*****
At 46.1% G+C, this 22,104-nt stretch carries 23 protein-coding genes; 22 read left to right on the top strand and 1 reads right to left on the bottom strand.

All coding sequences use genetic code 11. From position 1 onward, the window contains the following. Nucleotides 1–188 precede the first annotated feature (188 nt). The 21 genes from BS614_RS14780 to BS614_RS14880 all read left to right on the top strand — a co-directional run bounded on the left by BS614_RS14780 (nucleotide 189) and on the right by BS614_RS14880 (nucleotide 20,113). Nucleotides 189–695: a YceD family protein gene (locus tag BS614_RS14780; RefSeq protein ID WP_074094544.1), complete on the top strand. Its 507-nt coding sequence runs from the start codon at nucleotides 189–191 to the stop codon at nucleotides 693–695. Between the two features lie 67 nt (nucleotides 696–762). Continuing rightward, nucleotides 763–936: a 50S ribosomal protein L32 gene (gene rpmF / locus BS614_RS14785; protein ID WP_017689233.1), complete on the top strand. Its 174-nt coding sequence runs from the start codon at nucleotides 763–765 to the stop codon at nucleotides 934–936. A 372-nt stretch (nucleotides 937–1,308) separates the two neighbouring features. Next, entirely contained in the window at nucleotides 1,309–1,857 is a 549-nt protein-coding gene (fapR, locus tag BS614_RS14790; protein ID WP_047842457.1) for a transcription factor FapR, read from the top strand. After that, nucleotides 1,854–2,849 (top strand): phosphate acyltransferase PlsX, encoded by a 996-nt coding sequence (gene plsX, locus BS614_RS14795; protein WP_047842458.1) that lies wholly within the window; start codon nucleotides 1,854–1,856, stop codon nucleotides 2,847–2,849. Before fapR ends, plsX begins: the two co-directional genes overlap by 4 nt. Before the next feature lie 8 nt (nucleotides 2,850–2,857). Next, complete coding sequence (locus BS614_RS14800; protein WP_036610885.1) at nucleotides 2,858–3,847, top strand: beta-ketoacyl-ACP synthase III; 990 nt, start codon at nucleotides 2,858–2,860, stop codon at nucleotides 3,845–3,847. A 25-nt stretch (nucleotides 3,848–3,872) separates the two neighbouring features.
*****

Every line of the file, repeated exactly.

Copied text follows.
At 46.1% G+C, this 22,104-nt stretch carries 23 protein-coding genes; 22 read left to right on the top strand and 1 reads right to left on the bottom strand.

All coding sequences use genetic code 11. From position 1 onward, the window contains the following. Nucleotides 1–188 precede the first annotated feature (188 nt). The 21 genes from BS614_RS14780 to BS614_RS14880 all read left to right on the top strand — a co-directional run bounded on the left by BS614_RS14780 (nucleotide 189) and on the right by BS614_RS14880 (nucleotide 20,113). Nucleotides 189–695: a YceD family protein gene (locus tag BS614_RS14780; RefSeq protein ID WP_074094544.1), complete on the top strand. Its 507-nt coding sequence runs from the start codon at nucleotides 189–191 to the stop codon at nucleotides 693–695. Between the two features lie 67 nt (nucleotides 696–762). Continuing rightward, nucleotides 763–936: a 50S ribosomal protein L32 gene (gene rpmF / locus BS614_RS14785; protein ID WP_017689233.1), complete on the top strand. Its 174-nt coding sequence runs from the start codon at nucleotides 763–765 to the stop codon at nucleotides 934–936. A 372-nt stretch (nucleotides 937–1,308) separates the two neighbouring features. Next, entirely contained in the window at nucleotides 1,309–1,857 is a 549-nt protein-coding gene (fapR, locus tag BS614_RS14790; protein ID WP_047842457.1) for a transcription factor FapR, read from the top strand. After that, nucleotides 1,854–2,849 (top strand): phosphate acyltransferase PlsX, encoded by a 996-nt coding sequence (gene plsX, locus BS614_RS14795; protein WP_047842458.1) that lies wholly within the window; start codon nucleotides 1,854–1,856, stop codon nucleotides 2,847–2,849. Before fapR ends, plsX begins: the two co-directional genes overlap by 4 nt. Before the next feature lie 8 nt (nucleotides 2,850–2,857). Next, complete coding sequence (locus BS614_RS14800; protein WP_036610885.1) at nucleotides 2,858–3,847, top strand: beta-ketoacyl-ACP synthase III; 990 nt, start codon at nucleotides 2,858–2,860, stop codon at nucleotides 3,845–3,847. A 25-nt stretch (nucleotides 3,848–3,872) separates the two neighbouring features.